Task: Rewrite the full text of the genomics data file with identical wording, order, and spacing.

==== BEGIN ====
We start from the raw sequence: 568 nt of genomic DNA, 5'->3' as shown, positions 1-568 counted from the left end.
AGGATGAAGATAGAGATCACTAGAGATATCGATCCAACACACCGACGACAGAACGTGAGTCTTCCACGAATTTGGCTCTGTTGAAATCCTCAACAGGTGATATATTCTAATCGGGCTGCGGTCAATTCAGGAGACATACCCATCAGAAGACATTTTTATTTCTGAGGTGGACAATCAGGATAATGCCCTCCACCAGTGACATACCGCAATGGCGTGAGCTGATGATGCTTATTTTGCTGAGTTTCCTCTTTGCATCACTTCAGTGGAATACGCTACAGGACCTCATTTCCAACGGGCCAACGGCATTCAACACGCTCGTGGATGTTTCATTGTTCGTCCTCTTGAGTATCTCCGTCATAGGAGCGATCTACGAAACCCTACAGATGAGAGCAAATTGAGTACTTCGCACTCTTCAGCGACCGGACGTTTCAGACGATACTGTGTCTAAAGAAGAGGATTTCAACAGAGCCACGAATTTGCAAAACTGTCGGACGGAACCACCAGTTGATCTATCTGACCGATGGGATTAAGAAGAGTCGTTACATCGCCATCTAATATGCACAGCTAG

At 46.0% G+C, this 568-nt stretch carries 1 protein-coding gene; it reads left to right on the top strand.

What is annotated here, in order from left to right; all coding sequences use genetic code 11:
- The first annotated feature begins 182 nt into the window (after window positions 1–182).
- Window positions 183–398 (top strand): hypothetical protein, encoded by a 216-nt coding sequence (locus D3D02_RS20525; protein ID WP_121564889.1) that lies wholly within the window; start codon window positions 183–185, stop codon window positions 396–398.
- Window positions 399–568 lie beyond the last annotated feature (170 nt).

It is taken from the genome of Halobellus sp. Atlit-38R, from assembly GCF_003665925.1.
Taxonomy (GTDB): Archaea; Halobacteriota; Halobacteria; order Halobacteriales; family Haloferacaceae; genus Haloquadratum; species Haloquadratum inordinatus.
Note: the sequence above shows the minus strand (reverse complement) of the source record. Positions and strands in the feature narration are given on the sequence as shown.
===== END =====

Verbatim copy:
We start from the raw sequence: 568 nt of genomic DNA, 5'->3' as shown, positions 1-568 counted from the left end.
AGGATGAAGATAGAGATCACTAGAGATATCGATCCAACACACCGACGACAGAACGTGAGTCTTCCACGAATTTGGCTCTGTTGAAATCCTCAACAGGTGATATATTCTAATCGGGCTGCGGTCAATTCAGGAGACATACCCATCAGAAGACATTTTTATTTCTGAGGTGGACAATCAGGATAATGCCCTCCACCAGTGACATACCGCAATGGCGTGAGCTGATGATGCTTATTTTGCTGAGTTTCCTCTTTGCATCACTTCAGTGGAATACGCTACAGGACCTCATTTCCAACGGGCCAACGGCATTCAACACGCTCGTGGATGTTTCATTGTTCGTCCTCTTGAGTATCTCCGTCATAGGAGCGATCTACGAAACCCTACAGATGAGAGCAAATTGAGTACTTCGCACTCTTCAGCGACCGGACGTTTCAGACGATACTGTGTCTAAAGAAGAGGATTTCAACAGAGCCACGAATTTGCAAAACTGTCGGACGGAACCACCAGTTGATCTATCTGACCGATGGGATTAAGAAGAGTCGTTACATCGCCATCTAATATGCACAGCTAG

At 46.0% G+C, this 568-nt stretch carries 1 protein-coding gene; it reads left to right on the top strand.

What is annotated here, in order from left to right; all coding sequences use genetic code 11:
- The first annotated feature begins 182 nt into the window (after window positions 1–182).
- Window positions 183–398 (top strand): hypothetical protein, encoded by a 216-nt coding sequence (locus D3D02_RS20525; protein ID WP_121564889.1) that lies wholly within the window; start codon window positions 183–185, stop codon window positions 396–398.
- Window positions 399–568 lie beyond the last annotated feature (170 nt).

It is taken from the genome of Halobellus sp. Atlit-38R, from assembly GCF_003665925.1.
Taxonomy (GTDB): Archaea; Halobacteriota; Halobacteria; order Halobacteriales; family Haloferacaceae; genus Haloquadratum; species Haloquadratum inordinatus.
Note: the sequence above shows the minus strand (reverse complement) of the source record. Positions and strands in the feature narration are given on the sequence as shown.